Context Shakespeare could be offering a didactic message by showing the tragedy that is let to R+Js’ refusal to conform to what society is telling them: ”I have been feasting with mine enemy”. Romeo aware he’s breaking the rules. During Elizabethan England religion influenced many aspects of society. By showing R+J to be using god-like and idolatry language, S presents their relationship as not only non-conformist, but also sinful: ”He shall make the face of heaven so fine”. Tragic ending reflective of both the problems that would occur in EE if children refused to a marriage conducted by their parents as well as the dangers of failing to adhere to the official religion decreed by the Queen.
Love//Death In Act 1, Scene i, love is presented as unbalanced with death and hatred. This is revealed through the unstable society’s focus on fighting and the ‘fray’ at the beginning of the scene: ”the quarrel is between our masters / and us their men”. This clearly shows the blood feud between the two families and how it changes the place of love in society. Death-like language is juxtaposed with celestial imagery: ”when he shall die…/ he will make the face of heaven so fine”. This presents a romanticised portrayal of death. HOWEVER, the prophetic verb ‘shall’ reinforces the theme of fate, suggesting that R+J do not have any control over their love.Balcony scene- refs to nature and use of natural imagery reveals link between love//death: ”my bounty is as boundless as the sea”. At first, alliteration = rehearsed and romantic feel. HOWEVER, there could be darker undertones as the sea could be seen as violent and consuming, much like R+Js’ love. S could present this image in order to reveal a darker side to R+Js’ love and could allude to the tragic consequences that their forbidden love leads to.Constant underlying messages linking love and death acts as a form of dramatic irony = didactic message to renaissance audience. Elsewhere in the balcony scene, love is compared to the moon: ”O’ swear not by the moon, th’inconstant moon”. This reveals of ‘inconstant’ and transient R+Js’ love is. By using celestial imagery, S reveals how fate plays a role in the play’s tragic ending. The celestial imagery in the prologue ”star-crossed” suggests that stars equal fate and supports the idea that R+J are controlled by fate and inevitably ‘death marked’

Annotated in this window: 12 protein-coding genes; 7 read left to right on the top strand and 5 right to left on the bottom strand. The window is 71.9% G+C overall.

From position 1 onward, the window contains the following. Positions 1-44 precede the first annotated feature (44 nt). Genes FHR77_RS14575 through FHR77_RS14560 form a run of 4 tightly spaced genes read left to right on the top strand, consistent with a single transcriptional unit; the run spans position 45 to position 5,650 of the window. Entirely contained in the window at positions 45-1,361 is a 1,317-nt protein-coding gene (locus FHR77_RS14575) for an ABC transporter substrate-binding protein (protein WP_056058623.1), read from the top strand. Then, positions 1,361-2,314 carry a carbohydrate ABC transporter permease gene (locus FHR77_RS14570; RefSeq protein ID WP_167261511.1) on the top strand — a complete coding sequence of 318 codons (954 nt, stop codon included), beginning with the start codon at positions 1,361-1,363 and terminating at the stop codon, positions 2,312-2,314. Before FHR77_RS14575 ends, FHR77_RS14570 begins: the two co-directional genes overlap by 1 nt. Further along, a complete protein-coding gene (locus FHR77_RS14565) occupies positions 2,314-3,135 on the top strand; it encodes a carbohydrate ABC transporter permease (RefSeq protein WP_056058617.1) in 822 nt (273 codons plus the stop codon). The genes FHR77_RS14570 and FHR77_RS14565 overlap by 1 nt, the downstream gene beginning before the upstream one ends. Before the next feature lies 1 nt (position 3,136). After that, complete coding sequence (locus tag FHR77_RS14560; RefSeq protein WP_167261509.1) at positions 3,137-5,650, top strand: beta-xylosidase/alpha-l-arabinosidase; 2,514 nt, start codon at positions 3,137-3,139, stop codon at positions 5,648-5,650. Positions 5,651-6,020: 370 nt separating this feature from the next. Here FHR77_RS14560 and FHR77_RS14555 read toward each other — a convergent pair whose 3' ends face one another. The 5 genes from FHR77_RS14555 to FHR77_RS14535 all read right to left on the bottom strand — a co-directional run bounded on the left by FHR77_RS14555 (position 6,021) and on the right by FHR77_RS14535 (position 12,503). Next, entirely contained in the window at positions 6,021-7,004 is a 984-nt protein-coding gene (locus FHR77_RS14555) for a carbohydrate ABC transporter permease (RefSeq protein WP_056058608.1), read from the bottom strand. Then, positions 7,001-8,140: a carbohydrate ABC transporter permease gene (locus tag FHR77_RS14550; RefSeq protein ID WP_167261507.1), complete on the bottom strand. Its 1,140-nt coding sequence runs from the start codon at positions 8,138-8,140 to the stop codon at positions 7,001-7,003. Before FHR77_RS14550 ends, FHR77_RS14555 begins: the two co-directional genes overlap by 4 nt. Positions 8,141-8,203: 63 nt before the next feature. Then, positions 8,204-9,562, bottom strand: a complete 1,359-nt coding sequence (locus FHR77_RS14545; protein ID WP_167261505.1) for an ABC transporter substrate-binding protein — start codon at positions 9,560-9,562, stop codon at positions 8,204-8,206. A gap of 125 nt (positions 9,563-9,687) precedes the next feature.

The Friar The Friar can be seen as the cause of the tragedy as it is he who propels the play towards its tragic ending through his actions. Despite warning Romeo that ”Young men’s love then lies / Not truly in their hearts, but in their ears”. The Friar uses the formal language of rhyme and proverbs to stress the need for caution to Romeo. YET, in some ways the Friar can be seen as hypocritical and contradictory as despite warning Romeo of the consequences of haste he says ‘I will be brief’, marrying the pair and underestimating the power of the feud and hatred. He later blames ‘unhappy fortune’ on the tragedy of the play despite playing an important role in it.
Shakespearean fool The main characters that embody comedy are Mercutio and the Nurse who are presented as foolish characters (fitting within the Shakespearean fool conventions). E.g. Mercutio’s Queen Mab speech, which appears to be ridiculing and mocking Romeo in a comical way: ”She gallops night by night: Through lovers’ brains”. The Queen Mab speech, although dreamlike, presents perhaps the most realistic version of love in the whole play. The darkness and violence of the speech: ”dreams he of cutting foreign throats” could act as a warning for Romeo that he chooses to ignore. INDEED, the anacoluthon from dreamy, fairy tale-like language: ”her chariot is an empty hazelnut”, to darker, more foreboding language ”dreams he of cutting foreign throats” could act as a warning for Romeo by symbolising the tragic outcomes that love leads to. Likewise, despite being presented as frantic and foolish in a comical way, the Nurse, too, tries to warn Juliet by suggesting that Paris is more suitable: ”such a man!”DESPITE, being a dynamic and foolish character (fitting within the Shakespearean fool conventions)It could be argued that Mercutio offers some of the most profound moments in the whole play, perhaps an attempt on S’s behalf to illustrate that people often overlook the ‘wise fool’ due to blindness or pure ignorance.